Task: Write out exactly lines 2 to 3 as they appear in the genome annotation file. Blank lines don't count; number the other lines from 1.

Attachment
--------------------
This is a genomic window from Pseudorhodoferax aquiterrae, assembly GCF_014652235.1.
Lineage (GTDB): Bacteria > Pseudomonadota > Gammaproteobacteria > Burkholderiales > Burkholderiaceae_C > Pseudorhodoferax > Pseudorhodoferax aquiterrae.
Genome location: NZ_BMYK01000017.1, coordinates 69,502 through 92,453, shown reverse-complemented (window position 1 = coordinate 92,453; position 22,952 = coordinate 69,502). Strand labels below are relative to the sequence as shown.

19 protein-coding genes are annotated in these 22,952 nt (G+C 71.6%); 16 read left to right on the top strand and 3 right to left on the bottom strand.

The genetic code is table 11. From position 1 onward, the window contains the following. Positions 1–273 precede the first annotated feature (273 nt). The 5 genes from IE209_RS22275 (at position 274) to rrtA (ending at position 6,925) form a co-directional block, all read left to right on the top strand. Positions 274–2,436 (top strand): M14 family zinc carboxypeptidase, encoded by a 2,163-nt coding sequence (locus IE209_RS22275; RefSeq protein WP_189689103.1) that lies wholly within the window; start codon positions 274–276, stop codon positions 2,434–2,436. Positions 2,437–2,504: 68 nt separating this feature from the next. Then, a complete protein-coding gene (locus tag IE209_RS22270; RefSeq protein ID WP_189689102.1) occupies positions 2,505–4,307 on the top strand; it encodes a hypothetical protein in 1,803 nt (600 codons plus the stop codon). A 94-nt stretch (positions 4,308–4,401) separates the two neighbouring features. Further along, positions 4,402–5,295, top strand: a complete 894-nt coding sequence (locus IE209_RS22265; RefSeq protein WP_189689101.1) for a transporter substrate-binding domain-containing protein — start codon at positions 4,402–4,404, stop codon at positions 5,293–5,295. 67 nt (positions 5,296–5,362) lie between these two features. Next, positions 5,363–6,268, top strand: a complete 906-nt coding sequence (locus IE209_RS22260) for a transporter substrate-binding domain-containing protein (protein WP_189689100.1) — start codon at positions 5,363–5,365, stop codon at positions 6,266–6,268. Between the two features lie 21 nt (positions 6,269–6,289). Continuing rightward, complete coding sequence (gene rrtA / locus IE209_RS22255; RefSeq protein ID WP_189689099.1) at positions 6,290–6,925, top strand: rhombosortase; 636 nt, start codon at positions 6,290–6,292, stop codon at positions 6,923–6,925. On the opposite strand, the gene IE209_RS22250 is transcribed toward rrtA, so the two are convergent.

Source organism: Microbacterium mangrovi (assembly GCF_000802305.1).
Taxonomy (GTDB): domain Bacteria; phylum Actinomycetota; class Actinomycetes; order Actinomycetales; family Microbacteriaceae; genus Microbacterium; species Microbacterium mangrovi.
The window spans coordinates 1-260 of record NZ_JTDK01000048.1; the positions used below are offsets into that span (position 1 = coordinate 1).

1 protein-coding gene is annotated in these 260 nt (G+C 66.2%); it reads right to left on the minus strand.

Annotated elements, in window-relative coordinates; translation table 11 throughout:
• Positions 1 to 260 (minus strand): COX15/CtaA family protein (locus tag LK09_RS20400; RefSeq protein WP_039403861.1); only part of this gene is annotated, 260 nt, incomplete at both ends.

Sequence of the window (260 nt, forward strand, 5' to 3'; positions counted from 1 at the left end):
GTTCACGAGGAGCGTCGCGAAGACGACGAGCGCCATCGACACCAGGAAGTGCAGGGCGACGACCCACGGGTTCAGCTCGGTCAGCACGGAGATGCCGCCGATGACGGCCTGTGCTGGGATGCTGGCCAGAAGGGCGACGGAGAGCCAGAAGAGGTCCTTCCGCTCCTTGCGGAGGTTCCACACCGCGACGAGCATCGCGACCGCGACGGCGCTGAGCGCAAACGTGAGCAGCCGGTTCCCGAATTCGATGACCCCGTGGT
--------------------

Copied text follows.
Lineage (GTDB): Bacteria > Pseudomonadota > Gammaproteobacteria > Burkholderiales > Burkholderiaceae_C > Pseudorhodoferax > Pseudorhodoferax aquiterrae.
Genome location: NZ_BMYK01000017.1, coordinates 69,502 through 92,453, shown reverse-complemented (window position 1 = coordinate 92,453; position 22,952 = coordinate 69,502). Strand labels below are relative to the sequence as shown.